Halacha for Sunday 12 Elul 5777 September 3 2017

Draining the Water out of Canned Foods on Shabbat

Question: May one drain the water or brine out of cans of pickled cucumbers, olives, or tuna so that only the food item stays in the can or does this constitute the forbidden work of selecting on Shabbat?

Answer: In the previous Halachot, we have discussed the forbidden work of selecting on Shabbat. We have mentioned that it is only permissible to select on Shabbat when three conditions are met: One must do so by hand and not with the use of a utensil (such as a strainer), one must select the food from the waste and not the opposite, and one must do so in order to eat the food immediately (and not leave it for a later time). Now, let us deal with the question at hand.

The Reasoning to Prohibit This
In our situation, it would seem that it should be forbidden to drain the water from the canned food by tilting the can gently, for this seems like “selecting waste from food,” as the water (or brine), which one does not want, is considered the waste, and the cucumbers, olives, or tuna is considered food.

Draining the Water is Considered Selecting Food from Waste
Nevertheless, the great Poskim write that selecting in this manner is not considered selecting “waste from food”; on the contrary, since the food is what remains in the hand of the individual perform the selecting, he is actually selecting the food from the waste which is being spilled out.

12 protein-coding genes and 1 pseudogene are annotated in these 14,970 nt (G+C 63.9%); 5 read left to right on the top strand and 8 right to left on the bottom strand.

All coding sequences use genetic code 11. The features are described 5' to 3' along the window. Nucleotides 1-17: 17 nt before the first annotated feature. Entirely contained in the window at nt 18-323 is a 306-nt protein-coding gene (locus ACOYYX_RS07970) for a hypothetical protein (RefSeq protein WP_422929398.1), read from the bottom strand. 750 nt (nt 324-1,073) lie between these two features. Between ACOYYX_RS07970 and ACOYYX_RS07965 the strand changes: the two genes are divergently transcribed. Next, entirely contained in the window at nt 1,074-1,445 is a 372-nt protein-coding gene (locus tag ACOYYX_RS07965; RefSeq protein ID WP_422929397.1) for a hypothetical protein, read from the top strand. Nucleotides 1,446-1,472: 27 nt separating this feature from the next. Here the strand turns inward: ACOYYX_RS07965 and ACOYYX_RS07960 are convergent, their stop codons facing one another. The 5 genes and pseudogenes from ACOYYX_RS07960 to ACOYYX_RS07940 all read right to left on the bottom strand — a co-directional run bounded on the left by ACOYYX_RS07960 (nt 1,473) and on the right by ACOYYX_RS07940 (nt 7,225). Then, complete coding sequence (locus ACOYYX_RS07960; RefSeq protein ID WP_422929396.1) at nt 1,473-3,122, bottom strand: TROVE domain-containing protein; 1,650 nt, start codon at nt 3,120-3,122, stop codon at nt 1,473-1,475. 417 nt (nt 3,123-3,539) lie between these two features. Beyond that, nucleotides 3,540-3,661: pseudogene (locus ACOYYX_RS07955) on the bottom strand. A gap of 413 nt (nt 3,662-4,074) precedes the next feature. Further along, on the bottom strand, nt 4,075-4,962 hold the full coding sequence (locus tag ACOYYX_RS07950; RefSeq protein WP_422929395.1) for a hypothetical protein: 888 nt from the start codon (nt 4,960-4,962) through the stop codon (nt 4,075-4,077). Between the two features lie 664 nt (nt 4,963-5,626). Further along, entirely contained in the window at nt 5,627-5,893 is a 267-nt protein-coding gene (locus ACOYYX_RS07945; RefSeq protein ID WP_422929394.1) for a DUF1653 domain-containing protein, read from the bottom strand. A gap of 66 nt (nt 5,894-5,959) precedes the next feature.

Similarly, the Mishnah Berura writes (in his introduction to Chapter 319) that when the Torah prohibits selecting using a sieve or a strainer, this means that the prohibition exists only when the food falls through the holes of the strainer and the waste remains within it. However, if the opposite occurs, i.e. if the food is large and bulky and the waste is thin and it is what falls through the holes of the strainer, this is indeed considered selecting food from waste (it is nevertheless prohibited to do so on Shabbat for this constitutes selecting with the use of a utensil). Several great Poskim, among them Maran Rabbeinu Ovadia Yosef zt”l, write likewise.

May One Act Leniently and Drain the Water Even if this is Being Done for Non-Immediate Use
Based on this, the same would apply to our situation in that tilting the canned food so that only the water spills out would be considered selecting food from waste. Nevertheless, even when one selects food from waste, we have already established that doing so is only permissible when this is done in order to eat the food immediately; however, if one has in mind to partake of the can’s contents in a half-hour or more, one may not act leniently regarding this matter.

In any case, there is another reasoning that would allow complete leniency in our situation which is that the olives or cucumbers are quite discernible in that the stand separately from the brine they are in. Therefore, according to many Poskim, the prohibition of selecting on Shabbat does not apply here at all; even if one only plans to partake of them after a half-hour’s time, the letter of the law indeed permits one to act leniently and pour out only the water.